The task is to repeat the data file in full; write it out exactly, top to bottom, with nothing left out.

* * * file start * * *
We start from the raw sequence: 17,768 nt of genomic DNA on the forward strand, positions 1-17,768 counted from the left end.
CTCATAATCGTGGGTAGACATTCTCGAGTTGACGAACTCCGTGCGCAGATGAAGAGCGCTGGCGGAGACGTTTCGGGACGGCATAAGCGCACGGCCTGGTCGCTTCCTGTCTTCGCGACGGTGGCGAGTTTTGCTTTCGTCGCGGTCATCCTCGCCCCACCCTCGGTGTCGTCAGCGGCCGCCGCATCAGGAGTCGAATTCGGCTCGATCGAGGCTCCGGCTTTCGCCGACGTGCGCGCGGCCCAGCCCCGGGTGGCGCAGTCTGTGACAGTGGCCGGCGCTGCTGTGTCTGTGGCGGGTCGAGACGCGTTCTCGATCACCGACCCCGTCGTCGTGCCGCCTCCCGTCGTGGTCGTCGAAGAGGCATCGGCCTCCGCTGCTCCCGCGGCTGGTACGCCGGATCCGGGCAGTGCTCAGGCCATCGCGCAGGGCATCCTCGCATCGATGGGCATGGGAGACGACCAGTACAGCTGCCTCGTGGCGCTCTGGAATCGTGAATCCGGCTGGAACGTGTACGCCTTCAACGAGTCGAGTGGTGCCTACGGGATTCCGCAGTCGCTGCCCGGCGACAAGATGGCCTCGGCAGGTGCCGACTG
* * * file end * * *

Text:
We start from the raw sequence: 17,768 nt of genomic DNA on the forward strand, positions 1-17,768 counted from the left end.
CTCATAATCGTGGGTAGACATTCTCGAGTTGACGAACTCCGTGCGCAGATGAAGAGCGCTGGCGGAGACGTTTCGGGACGGCATAAGCGCACGGCCTGGTCGCTTCCTGTCTTCGCGACGGTGGCGAGTTTTGCTTTCGTCGCGGTCATCCTCGCCCCACCCTCGGTGTCGTCAGCGGCCGCCGCATCAGGAGTCGAATTCGGCTCGATCGAGGCTCCGGCTTTCGCCGACGTGCGCGCGGCCCAGCCCCGGGTGGCGCAGTCTGTGACAGTGGCCGGCGCTGCTGTGTCTGTGGCGGGTCGAGACGCGTTCTCGATCACCGACCCCGTCGTCGTGCCGCCTCCCGTCGTGGTCGTCGAAGAGGCATCGGCCTCCGCTGCTCCCGCGGCTGGTACGCCGGATCCGGGCAGTGCTCAGGCCATCGCGCAGGGCATCCTCGCATCGATGGGCATGGGAGACGACCAGTACAGCTGCCTCGTGGCGCTCTGGAATCGTGAATCCGGCTGGAACGTGTACGCCTTCAACGAGTCGAGTGGTGCCTACGGGATTCCGCAGTCGCTGCCCGGCGACAAGATGGCCTCGGCAGGTGCCGACTG